to know which backup is based on which other one - even if the backups
   are made from two different computers that don't even know about each
   other.  You just tell bup to back stuff up, and it saves only the minimum
   amount of data needed.
   
 - Even when a backup is incremental, you don't have to worry about
   restoring the full backup, then each of the incrementals in turn; an
   incremental backup *acts* as if it's a full backup, it just takes less
   disk space.
   
 - It's written in python (with some C parts to make it faster) so it's easy
   for you to extend and maintain.


Reasons you might want to avoid bup
-----------------------------------

 - This is a very early version. Therefore it will most probably not work
   for you, but we don't know why.  It is also missing some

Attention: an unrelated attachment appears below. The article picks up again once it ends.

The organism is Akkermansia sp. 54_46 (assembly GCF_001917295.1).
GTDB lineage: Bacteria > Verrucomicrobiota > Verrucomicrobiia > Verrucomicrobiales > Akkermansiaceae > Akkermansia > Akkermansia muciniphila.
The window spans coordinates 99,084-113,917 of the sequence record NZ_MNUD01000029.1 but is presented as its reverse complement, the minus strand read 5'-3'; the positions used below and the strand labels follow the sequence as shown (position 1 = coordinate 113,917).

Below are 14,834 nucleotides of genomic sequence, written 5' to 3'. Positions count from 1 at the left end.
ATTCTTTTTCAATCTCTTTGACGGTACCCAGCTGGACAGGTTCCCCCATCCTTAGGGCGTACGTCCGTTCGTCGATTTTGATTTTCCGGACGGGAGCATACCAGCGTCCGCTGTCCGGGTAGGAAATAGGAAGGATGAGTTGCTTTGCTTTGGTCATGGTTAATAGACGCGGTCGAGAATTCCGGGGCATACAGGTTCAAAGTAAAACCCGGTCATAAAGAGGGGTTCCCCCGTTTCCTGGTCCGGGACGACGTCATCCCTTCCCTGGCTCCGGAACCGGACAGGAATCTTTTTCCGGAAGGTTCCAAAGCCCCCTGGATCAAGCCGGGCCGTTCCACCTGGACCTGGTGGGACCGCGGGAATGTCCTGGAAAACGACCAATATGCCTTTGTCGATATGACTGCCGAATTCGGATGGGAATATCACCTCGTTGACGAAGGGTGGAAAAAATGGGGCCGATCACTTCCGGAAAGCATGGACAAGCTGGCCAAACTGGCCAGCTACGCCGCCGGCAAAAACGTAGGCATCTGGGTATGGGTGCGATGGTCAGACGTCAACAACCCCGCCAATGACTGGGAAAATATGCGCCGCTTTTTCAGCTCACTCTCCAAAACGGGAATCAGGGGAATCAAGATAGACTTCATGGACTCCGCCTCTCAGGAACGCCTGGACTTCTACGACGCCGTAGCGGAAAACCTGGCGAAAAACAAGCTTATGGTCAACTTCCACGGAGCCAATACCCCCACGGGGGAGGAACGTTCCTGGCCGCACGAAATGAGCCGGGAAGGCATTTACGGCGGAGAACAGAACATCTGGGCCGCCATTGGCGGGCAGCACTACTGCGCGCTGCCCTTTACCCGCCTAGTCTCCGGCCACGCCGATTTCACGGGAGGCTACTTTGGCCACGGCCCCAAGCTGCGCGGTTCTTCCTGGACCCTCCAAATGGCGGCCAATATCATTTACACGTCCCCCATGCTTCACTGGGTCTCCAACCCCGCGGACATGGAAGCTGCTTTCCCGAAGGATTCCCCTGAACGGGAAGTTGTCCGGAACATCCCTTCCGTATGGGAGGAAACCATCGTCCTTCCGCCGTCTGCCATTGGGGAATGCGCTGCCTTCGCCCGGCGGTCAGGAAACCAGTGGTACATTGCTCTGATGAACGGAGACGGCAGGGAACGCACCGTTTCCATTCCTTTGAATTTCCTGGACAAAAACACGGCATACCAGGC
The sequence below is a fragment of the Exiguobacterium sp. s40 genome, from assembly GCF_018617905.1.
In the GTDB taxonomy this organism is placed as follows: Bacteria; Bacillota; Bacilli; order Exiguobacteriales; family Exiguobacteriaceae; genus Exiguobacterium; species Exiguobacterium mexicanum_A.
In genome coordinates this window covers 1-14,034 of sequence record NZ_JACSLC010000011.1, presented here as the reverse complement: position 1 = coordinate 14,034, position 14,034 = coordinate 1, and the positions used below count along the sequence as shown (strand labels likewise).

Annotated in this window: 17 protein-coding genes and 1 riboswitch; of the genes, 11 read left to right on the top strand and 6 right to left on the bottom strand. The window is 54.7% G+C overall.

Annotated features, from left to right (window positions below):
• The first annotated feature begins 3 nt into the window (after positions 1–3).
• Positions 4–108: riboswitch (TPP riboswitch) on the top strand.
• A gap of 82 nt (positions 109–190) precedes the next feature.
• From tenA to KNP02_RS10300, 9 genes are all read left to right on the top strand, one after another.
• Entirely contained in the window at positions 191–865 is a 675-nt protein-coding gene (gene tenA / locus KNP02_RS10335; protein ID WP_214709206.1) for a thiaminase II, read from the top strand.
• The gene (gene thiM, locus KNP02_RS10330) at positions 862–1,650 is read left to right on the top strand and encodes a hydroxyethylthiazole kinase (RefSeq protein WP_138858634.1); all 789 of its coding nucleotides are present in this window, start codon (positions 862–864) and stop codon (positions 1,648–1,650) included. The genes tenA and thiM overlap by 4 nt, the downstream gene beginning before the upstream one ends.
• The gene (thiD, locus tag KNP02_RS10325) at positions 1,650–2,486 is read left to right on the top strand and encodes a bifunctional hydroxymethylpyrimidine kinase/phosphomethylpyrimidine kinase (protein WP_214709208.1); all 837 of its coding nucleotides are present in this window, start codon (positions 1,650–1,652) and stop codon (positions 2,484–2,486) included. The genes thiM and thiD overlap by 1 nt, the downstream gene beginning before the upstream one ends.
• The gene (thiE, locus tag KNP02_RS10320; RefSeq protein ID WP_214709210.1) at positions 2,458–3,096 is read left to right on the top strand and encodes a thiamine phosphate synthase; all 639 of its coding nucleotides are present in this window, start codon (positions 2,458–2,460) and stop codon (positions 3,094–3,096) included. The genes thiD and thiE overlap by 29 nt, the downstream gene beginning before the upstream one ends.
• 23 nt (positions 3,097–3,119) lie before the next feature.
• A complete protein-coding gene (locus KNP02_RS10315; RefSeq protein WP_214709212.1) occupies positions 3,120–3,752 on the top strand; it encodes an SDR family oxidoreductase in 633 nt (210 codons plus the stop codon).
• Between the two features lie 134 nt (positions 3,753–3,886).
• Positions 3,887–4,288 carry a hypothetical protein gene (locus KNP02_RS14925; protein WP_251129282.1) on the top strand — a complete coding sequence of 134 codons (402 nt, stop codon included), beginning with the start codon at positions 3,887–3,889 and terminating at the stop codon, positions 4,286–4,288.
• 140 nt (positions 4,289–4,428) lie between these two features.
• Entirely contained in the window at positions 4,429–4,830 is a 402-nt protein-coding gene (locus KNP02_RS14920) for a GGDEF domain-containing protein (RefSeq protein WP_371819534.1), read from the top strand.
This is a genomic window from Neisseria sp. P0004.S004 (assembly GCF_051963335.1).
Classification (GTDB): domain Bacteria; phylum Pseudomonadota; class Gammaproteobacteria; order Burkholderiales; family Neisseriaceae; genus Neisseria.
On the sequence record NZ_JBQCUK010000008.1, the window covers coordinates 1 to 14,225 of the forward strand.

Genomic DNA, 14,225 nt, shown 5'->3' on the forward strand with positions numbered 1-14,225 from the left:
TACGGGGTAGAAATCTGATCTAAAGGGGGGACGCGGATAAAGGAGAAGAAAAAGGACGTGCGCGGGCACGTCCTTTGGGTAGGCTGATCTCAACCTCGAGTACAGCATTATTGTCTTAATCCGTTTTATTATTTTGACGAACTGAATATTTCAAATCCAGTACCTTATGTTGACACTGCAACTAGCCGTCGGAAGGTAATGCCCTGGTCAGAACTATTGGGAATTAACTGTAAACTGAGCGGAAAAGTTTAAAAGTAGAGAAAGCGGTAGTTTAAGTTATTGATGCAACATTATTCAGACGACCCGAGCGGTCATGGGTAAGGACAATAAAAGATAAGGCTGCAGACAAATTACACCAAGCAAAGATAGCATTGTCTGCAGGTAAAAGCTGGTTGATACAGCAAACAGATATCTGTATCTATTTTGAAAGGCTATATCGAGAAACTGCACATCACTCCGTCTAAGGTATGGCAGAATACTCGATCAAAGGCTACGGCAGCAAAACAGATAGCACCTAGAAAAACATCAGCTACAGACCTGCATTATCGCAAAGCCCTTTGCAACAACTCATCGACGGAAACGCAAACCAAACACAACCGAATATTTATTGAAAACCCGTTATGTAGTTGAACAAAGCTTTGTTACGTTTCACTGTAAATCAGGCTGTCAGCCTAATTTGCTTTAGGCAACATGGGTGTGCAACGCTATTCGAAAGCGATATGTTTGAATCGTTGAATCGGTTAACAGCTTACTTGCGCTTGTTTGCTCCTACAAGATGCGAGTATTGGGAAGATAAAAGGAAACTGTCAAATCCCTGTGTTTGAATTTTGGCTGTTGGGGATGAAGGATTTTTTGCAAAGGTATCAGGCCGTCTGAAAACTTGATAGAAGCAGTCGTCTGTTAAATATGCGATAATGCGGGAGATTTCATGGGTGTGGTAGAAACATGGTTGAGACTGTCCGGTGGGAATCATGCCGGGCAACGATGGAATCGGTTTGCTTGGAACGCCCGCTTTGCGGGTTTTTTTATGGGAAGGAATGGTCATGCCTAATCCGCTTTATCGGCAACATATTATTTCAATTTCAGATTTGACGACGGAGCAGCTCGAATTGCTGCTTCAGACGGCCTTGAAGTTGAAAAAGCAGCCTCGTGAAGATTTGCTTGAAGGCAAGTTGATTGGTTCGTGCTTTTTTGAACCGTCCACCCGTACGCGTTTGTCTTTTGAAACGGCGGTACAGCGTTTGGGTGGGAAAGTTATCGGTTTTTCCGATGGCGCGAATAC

probably-critical features.
   
 - It requires python 2.5, a C compiler, and an installed git version >= 1.5.2.
 
 - It currently only works on Linux, MacOS X 10.5, or Windows (with Cygwin).
   Patches to support other platforms are welcome.
 
 - It has almost no documentation.  Not even a man page!  This file is all
   you get for now.
   
   
Getting started
---------------

 - check out the bup source code using git:
 
	git clone git://github.com/apenwarr/bup

 - install the python 2.5 development libraries.  On Debian or Ubuntu, this
   is:
   	apt-get install python2.5-dev
   	
 - build the python module and symlinks:
 
 	make
 	
 - run the tests:
 
 	make test
 	
   (The tests should pass.  If they don't pass for you, stop here and send
   me an email.)
   
 - Try making a local backup as a tar file:
 
 	tar -cvf - /etc | bup split -n local-etc -vv
 	
 - Try restoring your backup tarball:
 
 	bup join local-etc | tar -tf -
 	
 - Look at how much disk space your backup took:
 
 	du -s ~/.bup
 	
 - Make another backup (which should be mostly identical to the last one;
   notice that you don't have to *specify* that this backup is incremental,
   it just saves space automatically):
 
 	tar -cvf - /etc | bup split -n local-etc -vv